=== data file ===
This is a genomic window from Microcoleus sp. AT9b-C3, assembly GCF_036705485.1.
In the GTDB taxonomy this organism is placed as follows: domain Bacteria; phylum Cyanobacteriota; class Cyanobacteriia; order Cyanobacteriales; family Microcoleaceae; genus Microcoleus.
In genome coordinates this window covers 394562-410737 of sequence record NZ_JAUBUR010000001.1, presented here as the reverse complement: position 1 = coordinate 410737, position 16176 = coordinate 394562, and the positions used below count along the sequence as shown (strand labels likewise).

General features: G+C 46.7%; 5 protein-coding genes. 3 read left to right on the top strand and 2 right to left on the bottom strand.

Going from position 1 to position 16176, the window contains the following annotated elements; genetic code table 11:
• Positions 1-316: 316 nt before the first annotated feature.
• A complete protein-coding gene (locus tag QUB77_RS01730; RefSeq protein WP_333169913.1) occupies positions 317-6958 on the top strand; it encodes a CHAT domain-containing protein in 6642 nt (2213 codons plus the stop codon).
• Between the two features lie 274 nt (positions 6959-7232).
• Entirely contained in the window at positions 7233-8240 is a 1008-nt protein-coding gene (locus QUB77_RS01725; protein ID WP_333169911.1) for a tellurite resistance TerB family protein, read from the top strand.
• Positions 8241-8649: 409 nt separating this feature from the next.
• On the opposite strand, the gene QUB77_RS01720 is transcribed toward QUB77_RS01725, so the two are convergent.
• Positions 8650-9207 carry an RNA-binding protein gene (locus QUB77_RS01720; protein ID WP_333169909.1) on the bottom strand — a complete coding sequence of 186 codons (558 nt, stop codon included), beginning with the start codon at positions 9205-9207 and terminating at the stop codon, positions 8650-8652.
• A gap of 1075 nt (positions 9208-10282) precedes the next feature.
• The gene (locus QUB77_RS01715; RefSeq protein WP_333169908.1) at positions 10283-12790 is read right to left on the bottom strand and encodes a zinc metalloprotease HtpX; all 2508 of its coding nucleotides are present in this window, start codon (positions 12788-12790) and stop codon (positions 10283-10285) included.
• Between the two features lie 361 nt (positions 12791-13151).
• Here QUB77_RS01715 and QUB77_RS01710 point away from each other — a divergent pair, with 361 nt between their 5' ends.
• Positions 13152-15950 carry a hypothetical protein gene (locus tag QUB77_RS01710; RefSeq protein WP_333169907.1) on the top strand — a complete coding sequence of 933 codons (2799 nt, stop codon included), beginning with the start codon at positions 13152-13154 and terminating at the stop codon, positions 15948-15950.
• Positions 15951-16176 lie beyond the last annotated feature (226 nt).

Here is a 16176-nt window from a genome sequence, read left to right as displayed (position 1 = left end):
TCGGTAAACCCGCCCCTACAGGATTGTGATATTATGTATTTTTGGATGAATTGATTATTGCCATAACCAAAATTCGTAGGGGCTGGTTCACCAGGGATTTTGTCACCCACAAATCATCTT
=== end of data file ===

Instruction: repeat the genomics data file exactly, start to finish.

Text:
This is a genomic window from Microcoleus sp. AT9b-C3, assembly GCF_036705485.1.
In the GTDB taxonomy this organism is placed as follows: domain Bacteria; phylum Cyanobacteriota; class Cyanobacteriia; order Cyanobacteriales; family Microcoleaceae; genus Microcoleus.
In genome coordinates this window covers 394562-410737 of sequence record NZ_JAUBUR010000001.1, presented here as the reverse complement: position 1 = coordinate 410737, position 16176 = coordinate 394562, and the positions used below count along the sequence as shown (strand labels likewise).

General features: G+C 46.7%; 5 protein-coding genes. 3 read left to right on the top strand and 2 right to left on the bottom strand.

Going from position 1 to position 16176, the window contains the following annotated elements; genetic code table 11:
• Positions 1-316: 316 nt before the first annotated feature.
• A complete protein-coding gene (locus tag QUB77_RS01730; RefSeq protein WP_333169913.1) occupies positions 317-6958 on the top strand; it encodes a CHAT domain-containing protein in 6642 nt (2213 codons plus the stop codon).
• Between the two features lie 274 nt (positions 6959-7232).
• Entirely contained in the window at positions 7233-8240 is a 1008-nt protein-coding gene (locus QUB77_RS01725; protein ID WP_333169911.1) for a tellurite resistance TerB family protein, read from the top strand.
• Positions 8241-8649: 409 nt separating this feature from the next.
• On the opposite strand, the gene QUB77_RS01720 is transcribed toward QUB77_RS01725, so the two are convergent.
• Positions 8650-9207 carry an RNA-binding protein gene (locus QUB77_RS01720; protein ID WP_333169909.1) on the bottom strand — a complete coding sequence of 186 codons (558 nt, stop codon included), beginning with the start codon at positions 9205-9207 and terminating at the stop codon, positions 8650-8652.
• A gap of 1075 nt (positions 9208-10282) precedes the next feature.
• The gene (locus QUB77_RS01715; RefSeq protein WP_333169908.1) at positions 10283-12790 is read right to left on the bottom strand and encodes a zinc metalloprotease HtpX; all 2508 of its coding nucleotides are present in this window, start codon (positions 12788-12790) and stop codon (positions 10283-10285) included.
• Between the two features lie 361 nt (positions 12791-13151).
• Here QUB77_RS01715 and QUB77_RS01710 point away from each other — a divergent pair, with 361 nt between their 5' ends.
• Positions 13152-15950 carry a hypothetical protein gene (locus tag QUB77_RS01710; RefSeq protein WP_333169907.1) on the top strand — a complete coding sequence of 933 codons (2799 nt, stop codon included), beginning with the start codon at positions 13152-13154 and terminating at the stop codon, positions 15948-15950.
• Positions 15951-16176 lie beyond the last annotated feature (226 nt).

Here is a 16176-nt window from a genome sequence, read left to right as displayed (position 1 = left end):
TCGGTAAACCCGCCCCTACAGGATTGTGATATTATGTATTTTTGGATGAATTGATTATTGCCATAACCAAAATTCGTAGGGGCTGGTTCACCAGGGATTTTGTCACCCACAAATCATCTT